As expected from previous experiments, in all trials of the categorization task, the participants responded in a manner consistent either with their spontaneous adoption of a heading compatible with continued use during the traverse of an egocentric only or of an allocentric as well as an egocentric reference frame, respectively. Responses of 14 of the 27 participants, whose subsequently collected EEG data were suitable for analysis, were consistent with the predominant use of an egocentric reference frame. These turners (see grayed cartoon heads in Figure 1D–F) responded consistently with their having updated their cognitive heading aligned with their visually perceived heading change during the turn and then assumed that the homing arrow appeared before them in the heading in which they left the tunnel (Figure 1F). Following a rightward turn, therefore, these subjects indicated that the tunnel entrance (Figure 1D) was behind them and to their right (Figure 1G).

The other 13 participants in the EEG analysis (bold cartoon heads in Figure 1D–F) responded to the homing arrow in a way consistent with their imaging viewing the arrow appearing before them in the heading with which they first entered the tunnel. These “head nonturner” or “nonturner” subjects thus indicated that the entrance to a right turning tunnel was behind them and to their left (Figure 1H). Their assumption that the homing arrows appeared in their original heading is consistent with the assumption that nonturners maintained a cognitive heading that, during tunnel turns and thereafter, was inconsistent with the egocentrically perceived visual flow, but consistent with an allocentric (“bird’s-eye”-like) view of the tunnel environment, whose principal axis was aligned to the original heading with which they had entered the tunnel (Figure 1D).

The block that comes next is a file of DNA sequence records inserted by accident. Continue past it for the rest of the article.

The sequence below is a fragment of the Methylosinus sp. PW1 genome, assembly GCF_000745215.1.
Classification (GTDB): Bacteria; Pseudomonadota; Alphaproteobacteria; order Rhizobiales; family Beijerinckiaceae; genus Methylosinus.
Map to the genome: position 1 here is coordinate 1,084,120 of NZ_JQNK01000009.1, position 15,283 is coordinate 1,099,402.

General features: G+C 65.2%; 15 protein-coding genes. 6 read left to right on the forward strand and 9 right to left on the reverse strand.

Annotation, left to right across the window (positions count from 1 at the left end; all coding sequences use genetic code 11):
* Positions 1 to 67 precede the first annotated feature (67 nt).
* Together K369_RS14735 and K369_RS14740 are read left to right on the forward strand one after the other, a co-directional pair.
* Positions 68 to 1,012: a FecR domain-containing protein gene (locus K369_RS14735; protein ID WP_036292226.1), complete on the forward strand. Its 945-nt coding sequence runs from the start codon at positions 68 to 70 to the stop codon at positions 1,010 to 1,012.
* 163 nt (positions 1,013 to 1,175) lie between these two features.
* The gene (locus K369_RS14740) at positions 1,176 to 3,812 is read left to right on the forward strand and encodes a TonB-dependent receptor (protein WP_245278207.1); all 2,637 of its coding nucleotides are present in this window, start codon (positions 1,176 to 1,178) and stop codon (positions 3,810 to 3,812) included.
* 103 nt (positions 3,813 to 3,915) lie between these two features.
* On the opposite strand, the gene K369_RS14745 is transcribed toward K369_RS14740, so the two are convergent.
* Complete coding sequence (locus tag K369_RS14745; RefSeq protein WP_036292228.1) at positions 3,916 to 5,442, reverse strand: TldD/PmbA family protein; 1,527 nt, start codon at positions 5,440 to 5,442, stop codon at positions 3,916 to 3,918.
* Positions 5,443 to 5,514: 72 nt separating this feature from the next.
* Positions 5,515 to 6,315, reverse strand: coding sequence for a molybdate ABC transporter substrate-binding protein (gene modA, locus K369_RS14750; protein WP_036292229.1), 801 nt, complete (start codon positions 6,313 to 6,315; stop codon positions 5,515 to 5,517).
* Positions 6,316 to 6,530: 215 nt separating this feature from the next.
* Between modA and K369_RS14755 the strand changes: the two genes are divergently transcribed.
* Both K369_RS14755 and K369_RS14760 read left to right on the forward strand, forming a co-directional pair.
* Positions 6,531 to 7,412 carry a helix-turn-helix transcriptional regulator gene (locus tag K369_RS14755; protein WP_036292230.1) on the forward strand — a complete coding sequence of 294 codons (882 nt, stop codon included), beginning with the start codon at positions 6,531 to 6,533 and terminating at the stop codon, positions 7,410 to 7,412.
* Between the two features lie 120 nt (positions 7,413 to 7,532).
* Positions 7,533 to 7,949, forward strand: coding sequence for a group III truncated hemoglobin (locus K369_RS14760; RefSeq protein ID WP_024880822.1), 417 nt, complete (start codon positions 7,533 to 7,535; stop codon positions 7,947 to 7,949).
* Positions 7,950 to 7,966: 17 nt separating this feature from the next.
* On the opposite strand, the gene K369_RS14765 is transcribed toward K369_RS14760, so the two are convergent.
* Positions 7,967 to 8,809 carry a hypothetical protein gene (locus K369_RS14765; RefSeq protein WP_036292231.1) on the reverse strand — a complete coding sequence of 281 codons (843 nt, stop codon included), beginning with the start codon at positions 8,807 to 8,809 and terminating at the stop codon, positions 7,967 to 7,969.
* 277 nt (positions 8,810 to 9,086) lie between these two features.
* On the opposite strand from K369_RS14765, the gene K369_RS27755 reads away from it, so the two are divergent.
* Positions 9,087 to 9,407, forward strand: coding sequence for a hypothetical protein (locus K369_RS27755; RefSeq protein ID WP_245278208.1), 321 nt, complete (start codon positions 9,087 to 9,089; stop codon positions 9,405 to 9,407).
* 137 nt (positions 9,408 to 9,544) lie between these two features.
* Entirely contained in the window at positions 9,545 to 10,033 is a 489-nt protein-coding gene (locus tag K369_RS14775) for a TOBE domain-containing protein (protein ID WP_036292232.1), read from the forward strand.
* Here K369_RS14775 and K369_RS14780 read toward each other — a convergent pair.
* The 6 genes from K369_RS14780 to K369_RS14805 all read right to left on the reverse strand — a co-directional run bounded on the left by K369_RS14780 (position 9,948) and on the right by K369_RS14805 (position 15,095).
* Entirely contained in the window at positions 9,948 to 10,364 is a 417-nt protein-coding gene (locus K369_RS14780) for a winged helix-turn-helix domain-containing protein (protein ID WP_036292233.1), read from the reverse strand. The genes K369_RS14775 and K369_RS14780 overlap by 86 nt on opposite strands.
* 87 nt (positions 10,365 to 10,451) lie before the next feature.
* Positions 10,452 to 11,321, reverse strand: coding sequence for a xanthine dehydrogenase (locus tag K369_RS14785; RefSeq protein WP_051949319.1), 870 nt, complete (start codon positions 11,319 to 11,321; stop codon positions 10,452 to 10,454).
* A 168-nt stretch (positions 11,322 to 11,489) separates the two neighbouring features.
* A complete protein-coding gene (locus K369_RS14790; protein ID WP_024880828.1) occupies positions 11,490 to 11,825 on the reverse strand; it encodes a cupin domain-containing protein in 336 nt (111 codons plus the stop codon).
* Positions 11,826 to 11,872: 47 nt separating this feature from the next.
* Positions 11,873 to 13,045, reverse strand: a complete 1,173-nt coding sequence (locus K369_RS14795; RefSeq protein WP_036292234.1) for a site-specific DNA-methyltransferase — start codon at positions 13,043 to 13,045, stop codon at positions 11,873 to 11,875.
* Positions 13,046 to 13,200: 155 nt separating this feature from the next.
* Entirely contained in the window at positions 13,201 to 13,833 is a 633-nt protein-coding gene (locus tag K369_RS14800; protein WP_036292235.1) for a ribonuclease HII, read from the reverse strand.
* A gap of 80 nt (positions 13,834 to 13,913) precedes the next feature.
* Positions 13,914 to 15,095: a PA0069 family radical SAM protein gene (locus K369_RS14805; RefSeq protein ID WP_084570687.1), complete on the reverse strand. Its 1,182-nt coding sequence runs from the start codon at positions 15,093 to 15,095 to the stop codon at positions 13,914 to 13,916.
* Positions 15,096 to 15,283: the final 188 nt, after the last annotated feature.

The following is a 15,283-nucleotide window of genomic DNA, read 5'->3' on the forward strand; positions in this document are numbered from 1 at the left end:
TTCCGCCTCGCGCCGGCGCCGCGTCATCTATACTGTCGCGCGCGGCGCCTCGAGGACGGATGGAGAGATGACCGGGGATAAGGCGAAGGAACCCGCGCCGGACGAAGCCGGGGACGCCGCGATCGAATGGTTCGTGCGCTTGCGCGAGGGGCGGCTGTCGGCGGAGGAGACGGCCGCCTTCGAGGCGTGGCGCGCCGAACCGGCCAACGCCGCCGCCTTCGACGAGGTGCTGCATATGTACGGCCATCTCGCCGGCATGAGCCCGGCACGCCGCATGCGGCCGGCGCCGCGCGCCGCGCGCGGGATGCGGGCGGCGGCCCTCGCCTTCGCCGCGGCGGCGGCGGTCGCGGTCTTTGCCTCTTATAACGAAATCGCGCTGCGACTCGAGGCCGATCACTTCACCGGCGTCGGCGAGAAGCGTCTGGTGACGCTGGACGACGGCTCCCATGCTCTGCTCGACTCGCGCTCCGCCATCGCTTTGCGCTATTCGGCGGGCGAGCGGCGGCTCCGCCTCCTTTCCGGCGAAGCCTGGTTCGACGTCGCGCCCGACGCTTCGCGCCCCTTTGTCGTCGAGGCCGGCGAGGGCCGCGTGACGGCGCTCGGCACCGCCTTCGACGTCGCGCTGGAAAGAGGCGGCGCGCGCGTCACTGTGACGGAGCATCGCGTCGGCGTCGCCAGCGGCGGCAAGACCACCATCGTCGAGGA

Overall, participants made significantly more correct judgments [F(1, 25) = 9.514, p < .005; η2 = .276] when the angle of the homing arrow differed from its veridical direction by 10° as compared to 5° (Figure 2), and for tunnels with the lowest (15°) eccentricity, with response accuracy decreasing monotonically as tunnel eccentricity increased [F(2, 50) = 15.371, p < .001; η2 = .381]. No further significant effects were observed. That turners and nonturners had near-identical response times [main effect group, F(1, 26) = 2.934, p > .99] suggests that nonturners developed an allocentric spatial representation as they passed through the simulated tunnels, rather than reconstructing it after leaving the tunnel.